Prototype: Royal Prussian Railroad Administration (K.P.E.V.) freight train consisting of a class P8 steam locomotive with a type 2´2´T21,5 box-style tender, 1 type Pwg freight train baggage car, 1 beer refrigerator car, 1 acid container car, and 1 type Rm stake car with a load of stacks of rough-cut lumber. The locomotive and cars look as they did in Era I around 1915.
Model: The locomotive has a reworked mechanism with a motor with a bell-shaped armature. It also has prototypical, fully functioning valve gear, imitation brakes, and warm white LEDs for the dual headlights. The tender has spoked wheels. The freight train baggage car includes doors that can be opened made of laser-cut architectural quality card stock. All of the cars are prototypically imprinted and in some cases have spoked wheels. A load of 5 stacks of rough cut-lumber is included. Length over the buffers approximately 268 mm / 10-9/16".
One-time series for the Märklin Dealer Initiative (MHI).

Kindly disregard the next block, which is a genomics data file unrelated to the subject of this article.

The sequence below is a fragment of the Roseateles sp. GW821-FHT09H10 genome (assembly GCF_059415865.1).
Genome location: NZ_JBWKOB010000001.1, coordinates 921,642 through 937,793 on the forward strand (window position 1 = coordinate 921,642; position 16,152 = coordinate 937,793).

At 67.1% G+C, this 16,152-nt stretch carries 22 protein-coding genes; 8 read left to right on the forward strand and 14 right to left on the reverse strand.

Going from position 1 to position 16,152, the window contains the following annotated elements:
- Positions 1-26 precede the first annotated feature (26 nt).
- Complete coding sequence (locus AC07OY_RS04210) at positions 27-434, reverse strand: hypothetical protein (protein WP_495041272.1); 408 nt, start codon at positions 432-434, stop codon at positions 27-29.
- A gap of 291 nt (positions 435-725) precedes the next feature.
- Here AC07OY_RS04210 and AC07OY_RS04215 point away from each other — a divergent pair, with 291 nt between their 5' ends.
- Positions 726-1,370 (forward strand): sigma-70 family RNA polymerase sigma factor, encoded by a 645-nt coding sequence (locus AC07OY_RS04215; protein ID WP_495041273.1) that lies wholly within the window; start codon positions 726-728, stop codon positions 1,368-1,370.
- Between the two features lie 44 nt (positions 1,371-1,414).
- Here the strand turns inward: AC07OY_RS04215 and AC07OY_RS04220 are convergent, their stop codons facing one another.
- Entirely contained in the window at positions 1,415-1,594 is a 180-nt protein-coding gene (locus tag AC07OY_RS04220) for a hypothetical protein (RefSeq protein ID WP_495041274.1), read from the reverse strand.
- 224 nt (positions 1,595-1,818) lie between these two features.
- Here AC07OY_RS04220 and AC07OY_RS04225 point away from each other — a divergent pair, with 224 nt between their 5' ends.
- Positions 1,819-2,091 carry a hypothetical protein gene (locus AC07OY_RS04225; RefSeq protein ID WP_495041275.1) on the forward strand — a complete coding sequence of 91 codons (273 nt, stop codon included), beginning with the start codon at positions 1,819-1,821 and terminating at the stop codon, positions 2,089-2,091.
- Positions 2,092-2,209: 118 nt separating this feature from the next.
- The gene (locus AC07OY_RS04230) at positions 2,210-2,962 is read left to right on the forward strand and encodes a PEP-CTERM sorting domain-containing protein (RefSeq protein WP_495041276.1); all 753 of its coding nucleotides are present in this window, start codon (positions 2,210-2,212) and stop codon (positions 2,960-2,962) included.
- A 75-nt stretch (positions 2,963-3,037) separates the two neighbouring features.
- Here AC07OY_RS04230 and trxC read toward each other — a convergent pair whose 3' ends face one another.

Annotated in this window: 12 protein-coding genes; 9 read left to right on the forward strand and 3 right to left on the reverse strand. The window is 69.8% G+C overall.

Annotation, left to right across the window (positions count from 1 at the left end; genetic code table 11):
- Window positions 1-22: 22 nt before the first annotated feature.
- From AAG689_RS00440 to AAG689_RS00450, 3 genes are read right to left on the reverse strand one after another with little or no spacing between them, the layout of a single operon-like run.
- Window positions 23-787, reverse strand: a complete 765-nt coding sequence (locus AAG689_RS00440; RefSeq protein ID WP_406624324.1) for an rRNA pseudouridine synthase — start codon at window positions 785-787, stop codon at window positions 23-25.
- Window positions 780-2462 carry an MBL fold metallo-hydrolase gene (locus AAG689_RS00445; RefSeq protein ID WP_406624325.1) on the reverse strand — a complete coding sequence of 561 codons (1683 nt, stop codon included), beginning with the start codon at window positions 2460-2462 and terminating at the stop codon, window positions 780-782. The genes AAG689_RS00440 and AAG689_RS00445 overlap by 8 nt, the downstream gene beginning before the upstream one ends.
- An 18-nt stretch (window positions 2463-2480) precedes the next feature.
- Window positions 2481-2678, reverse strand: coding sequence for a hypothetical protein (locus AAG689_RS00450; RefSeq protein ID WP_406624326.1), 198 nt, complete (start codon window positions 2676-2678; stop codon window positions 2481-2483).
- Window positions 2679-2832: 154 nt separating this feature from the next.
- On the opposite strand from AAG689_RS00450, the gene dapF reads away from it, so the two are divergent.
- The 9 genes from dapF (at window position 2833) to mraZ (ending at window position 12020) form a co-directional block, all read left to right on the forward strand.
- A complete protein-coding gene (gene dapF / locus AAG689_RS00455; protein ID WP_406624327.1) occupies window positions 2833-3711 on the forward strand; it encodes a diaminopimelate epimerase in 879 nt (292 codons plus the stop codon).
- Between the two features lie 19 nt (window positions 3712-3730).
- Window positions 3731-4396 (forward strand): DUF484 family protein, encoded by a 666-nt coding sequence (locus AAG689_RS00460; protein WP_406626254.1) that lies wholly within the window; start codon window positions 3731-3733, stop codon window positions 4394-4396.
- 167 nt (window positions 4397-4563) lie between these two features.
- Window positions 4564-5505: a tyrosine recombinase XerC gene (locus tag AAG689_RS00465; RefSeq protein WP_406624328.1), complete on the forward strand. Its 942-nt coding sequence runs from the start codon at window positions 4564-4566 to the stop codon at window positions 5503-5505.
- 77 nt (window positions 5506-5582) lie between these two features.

A Prussian "Delight" of a Special Kind – the Prussian provincial railroad freight train with a class P 8 and four classic freight cars. The so-called "Twelve Apostles Car" is particularly worth mentioning, an acid transport car with twelve stoneware pots for hauling aggressive substances such as sulfuric acid, oleum, hydrochloric acid, nitric acid, hydrofluoric acid, and phosphoric acid or also concentrated lyes or strong oxidizing chemicals such as hydrogen peroxide. The beer car for the Görlitz Incorporated Brewery transports classic German liquid. The cooling was done with water or dry ice using the level of technology for that time. The cold was distributed only by air circulation, which guaranteed a temperature of +4° C to -18° C / 39° F to 0° F. This meant that the beer arrived at the customer well cooled in any event. The set is completed by a stake car with a load of rough-cut lumber as well as the obligatory freight train baggage car. The famous "Jack-of-all-Trades" serves as motive power – the Prussian P 8. At the start of the 20th century, the Prussian State Railways urgently needed a powerful, fast three-axle steam locomotive for passenger service on lines in the Mittelgebirge and Hügelland areas. In 1905, Robert Garbe, at that time head of purchasing for locomotive procurement for the Prussian State Railways at the national railroad management office in Berlin, presented plans for a new 4-6-0 unit. Designated as the class P 8, it was initially planned chiefly as an express engine. Yet a small design flaw held the P 8 back: Its unsatisfactory mass balance caused very rough running at higher speeds. The maximum speed of 110 km/h / 69 mph desired by Garbe for the locomotive and thereby its suitability as an express locomotive could not be achieved due to the poor running characteristics. Its usual speed became 100 km/h / 63 mph. After correcting its teething problems, the P 8 actually developed into one of the most successful Prussian locomotive designs. By 1923, over 3,500 units of this 1,200 horsepower unit had been built for the German railways alone. Almost all of the German locomotive builders were involved in its production. The locomotives were stationed at almost every railroad maintenance district where they pulled passenger trains as well as freight trains and often express trains too.